Nancy Mairs: On Being A Cripple

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Nancy Mairs: On Being a Cripple

On Being a Cripple: Nancy Mairs

As a writer afflicted with multiple sclerosis, Nancy Mairs is in a unique posi­

tion to examine how the culture responds to people with disabilities. In

this essay from Carnal Acts, she examines the media's depiction of disability

and argues with her usual unsentimental candor tha t the media must treat

disability as normal. The essay was first published in 1987 in the New York


Nancy Mairs was born in 1943 in Long Beach, CA, and was raised in Boston. Although she describes herself as never being good at sports, she claims to have been a normally active child‚ Sojourner (233). She began experiencing the symptoms of Multiple Sclerosis at 28, and was initially misdiagnosed with a brain tumor. At 29, she was correctly diagnosed, and has proceeded to live her life as normally as possible. She taught classes at Salpointe Catholic High School, the University of Arizona, and UCLA. Both she and her husband have retired, but continue to makes public appearances on the topic of grief and mortality (Biography). As she brings up several times during her essay, she has not allowed her disease to take over her life.

Mairs wrote, On Being a Cripple‚ Nancy in 1986, although it still very much applies today. We currently live in a time of intense political correctness. In the title of her essay, Mairs immediately breaks one of these rules, referring to herself as a cripple. She discusses the use of this word, as opposed to disabled or handicapped, and expresses particular disdain for the phrase differently-abled. While the general public may feel similarly about these issues, they are not often permitted to express it, for fear of being seen as cruel or thoughtless. Society today prefers to think of itself as more open and accepting as ever before. Although this is true, society still has further to go than it believes. As Mairs brings up, women in advertising generally fall into a basic mold, with several exceptions such as women selling laxative or laundry detergent, but she is never a cripple‚ Nancy (239). This is very telling, but it should be noted that we do occasionally see handicapped people (almost always healthy, just in a wheelchair) in passive roles in advertising. While overall, society works hard to accept disabilities, the topic is still pushed to the back. Buildings are now nearly all handicap-accessible, but people continue to stare at a person going down the street in a wheelchair. These problems have been continuous for many years, changing very little in the twenty years since this essay was written.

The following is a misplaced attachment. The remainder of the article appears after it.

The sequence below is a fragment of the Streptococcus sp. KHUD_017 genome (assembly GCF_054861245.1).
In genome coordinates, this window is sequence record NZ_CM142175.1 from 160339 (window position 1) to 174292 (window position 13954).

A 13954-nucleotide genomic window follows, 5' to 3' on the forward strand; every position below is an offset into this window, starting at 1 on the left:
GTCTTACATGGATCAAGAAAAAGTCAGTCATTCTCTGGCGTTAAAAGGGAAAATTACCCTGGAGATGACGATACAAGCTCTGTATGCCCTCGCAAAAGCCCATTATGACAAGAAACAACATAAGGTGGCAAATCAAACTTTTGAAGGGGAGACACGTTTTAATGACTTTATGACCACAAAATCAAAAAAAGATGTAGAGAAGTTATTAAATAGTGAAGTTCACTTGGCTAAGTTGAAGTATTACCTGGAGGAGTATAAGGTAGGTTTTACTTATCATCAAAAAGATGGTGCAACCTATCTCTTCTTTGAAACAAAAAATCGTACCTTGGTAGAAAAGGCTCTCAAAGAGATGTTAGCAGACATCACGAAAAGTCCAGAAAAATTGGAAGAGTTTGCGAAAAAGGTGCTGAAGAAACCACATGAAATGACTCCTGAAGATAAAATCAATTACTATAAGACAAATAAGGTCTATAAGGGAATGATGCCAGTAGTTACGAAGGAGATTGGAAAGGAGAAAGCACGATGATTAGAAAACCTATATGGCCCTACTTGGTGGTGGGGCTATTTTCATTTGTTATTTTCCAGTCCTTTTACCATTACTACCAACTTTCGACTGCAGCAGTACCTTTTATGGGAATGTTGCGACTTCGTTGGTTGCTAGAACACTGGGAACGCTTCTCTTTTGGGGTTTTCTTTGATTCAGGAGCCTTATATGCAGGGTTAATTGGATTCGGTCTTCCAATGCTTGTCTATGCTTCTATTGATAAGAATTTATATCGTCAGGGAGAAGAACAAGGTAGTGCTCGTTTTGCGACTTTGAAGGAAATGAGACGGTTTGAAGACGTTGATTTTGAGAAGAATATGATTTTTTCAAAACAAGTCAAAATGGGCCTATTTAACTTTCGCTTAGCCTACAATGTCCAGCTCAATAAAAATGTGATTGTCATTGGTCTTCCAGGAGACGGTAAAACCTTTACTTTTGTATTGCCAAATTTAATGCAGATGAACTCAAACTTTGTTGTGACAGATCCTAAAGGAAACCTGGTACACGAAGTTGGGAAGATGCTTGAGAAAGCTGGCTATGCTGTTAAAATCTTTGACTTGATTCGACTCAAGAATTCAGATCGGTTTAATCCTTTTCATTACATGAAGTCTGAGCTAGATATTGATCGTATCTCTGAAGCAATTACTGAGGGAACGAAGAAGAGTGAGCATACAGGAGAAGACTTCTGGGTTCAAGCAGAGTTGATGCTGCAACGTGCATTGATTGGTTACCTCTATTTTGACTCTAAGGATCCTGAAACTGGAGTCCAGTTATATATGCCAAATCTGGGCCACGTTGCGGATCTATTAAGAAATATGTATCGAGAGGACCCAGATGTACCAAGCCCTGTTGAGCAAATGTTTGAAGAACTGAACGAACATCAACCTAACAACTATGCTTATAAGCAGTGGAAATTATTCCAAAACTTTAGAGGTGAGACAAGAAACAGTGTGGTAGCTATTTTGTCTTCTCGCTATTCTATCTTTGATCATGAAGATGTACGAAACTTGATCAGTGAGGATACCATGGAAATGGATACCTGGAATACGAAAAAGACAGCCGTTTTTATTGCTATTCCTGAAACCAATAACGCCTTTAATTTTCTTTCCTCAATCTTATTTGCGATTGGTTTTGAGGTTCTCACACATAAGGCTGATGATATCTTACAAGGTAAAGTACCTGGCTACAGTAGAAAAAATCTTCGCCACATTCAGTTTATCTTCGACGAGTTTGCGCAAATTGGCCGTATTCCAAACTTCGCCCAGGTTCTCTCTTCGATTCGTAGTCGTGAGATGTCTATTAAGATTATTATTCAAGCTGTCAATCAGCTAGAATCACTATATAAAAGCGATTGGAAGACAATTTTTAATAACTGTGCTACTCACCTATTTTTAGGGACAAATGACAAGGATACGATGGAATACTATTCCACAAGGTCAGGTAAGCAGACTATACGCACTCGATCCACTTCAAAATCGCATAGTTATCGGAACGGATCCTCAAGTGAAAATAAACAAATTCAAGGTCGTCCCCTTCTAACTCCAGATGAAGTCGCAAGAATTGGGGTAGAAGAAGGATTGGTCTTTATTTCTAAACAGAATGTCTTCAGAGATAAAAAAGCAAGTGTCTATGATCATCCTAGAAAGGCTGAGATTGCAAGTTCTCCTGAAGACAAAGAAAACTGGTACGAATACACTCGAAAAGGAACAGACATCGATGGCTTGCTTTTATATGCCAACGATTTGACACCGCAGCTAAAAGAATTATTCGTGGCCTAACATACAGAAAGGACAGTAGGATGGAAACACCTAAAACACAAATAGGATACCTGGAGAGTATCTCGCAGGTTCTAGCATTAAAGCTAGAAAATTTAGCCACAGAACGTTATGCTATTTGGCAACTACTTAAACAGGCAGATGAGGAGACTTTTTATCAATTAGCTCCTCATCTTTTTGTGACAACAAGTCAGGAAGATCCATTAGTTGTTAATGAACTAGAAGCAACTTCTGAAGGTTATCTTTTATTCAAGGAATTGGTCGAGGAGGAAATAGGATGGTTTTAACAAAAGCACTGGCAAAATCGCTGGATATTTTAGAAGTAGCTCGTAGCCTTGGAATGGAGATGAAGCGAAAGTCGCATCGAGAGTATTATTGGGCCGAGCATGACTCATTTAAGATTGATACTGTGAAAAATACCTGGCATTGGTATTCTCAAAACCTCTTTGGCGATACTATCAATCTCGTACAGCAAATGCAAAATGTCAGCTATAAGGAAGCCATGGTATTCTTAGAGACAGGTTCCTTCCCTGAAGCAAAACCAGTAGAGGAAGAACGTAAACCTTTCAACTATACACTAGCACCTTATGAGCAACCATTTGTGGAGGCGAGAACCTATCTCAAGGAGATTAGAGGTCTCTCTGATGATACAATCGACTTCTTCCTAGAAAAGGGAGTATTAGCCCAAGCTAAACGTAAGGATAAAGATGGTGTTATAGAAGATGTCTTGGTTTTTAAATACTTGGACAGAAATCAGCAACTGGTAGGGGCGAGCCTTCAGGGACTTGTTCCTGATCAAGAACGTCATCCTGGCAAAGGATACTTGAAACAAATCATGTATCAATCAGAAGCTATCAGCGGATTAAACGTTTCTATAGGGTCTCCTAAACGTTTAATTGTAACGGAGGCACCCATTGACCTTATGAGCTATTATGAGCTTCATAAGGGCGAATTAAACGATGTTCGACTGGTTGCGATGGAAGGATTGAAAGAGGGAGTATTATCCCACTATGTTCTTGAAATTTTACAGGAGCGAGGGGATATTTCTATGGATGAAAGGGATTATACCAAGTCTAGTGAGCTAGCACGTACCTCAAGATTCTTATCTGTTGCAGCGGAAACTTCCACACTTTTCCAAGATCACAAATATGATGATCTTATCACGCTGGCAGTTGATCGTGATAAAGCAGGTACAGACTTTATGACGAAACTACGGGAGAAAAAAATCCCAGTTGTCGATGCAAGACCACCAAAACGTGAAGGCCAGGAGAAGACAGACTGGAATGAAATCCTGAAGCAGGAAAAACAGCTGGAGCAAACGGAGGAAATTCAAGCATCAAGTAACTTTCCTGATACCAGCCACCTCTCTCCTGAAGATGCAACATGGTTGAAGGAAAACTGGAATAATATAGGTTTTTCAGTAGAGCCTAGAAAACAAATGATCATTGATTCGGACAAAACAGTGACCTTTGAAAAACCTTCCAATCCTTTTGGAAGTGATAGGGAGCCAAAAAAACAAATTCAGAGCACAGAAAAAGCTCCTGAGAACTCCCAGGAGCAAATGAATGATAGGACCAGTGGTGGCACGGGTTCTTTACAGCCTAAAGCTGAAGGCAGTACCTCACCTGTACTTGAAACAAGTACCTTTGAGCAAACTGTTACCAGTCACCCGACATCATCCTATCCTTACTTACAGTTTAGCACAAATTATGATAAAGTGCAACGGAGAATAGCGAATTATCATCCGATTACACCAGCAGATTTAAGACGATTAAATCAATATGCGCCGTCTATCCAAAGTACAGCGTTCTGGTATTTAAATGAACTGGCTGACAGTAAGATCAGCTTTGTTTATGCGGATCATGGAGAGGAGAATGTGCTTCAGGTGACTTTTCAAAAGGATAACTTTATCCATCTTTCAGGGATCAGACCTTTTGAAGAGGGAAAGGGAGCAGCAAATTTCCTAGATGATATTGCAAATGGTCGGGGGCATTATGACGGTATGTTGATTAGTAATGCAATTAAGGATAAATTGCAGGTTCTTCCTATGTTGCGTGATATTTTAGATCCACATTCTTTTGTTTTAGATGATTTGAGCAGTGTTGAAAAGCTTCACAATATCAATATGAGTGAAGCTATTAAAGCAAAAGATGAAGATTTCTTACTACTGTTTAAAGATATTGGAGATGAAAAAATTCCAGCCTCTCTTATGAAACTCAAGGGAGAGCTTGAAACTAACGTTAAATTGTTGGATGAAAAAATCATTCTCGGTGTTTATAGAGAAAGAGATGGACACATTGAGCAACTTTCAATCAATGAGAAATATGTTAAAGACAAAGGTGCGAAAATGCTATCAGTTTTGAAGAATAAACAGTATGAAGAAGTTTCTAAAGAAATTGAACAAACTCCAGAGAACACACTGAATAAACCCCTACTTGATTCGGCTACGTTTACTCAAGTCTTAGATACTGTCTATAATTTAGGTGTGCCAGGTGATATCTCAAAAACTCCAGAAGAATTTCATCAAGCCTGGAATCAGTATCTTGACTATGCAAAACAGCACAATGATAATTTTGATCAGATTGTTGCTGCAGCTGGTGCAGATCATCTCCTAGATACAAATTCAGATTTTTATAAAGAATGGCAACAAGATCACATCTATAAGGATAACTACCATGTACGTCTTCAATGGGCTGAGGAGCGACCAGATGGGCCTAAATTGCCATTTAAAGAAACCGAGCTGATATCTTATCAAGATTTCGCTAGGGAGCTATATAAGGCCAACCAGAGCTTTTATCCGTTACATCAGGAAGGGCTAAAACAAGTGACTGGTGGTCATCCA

By speaking honestly and bluntly, Mairs gains the sympathies of her audience. She clearly acknowledges that she hates having M.S., but at the same time discusses how she continues with her life, working around her disease. In doing so, she wordlessly declines any pity. She also discusses two different women she knows, both with multiple sclerosis. One is bedridden by choice, the ...
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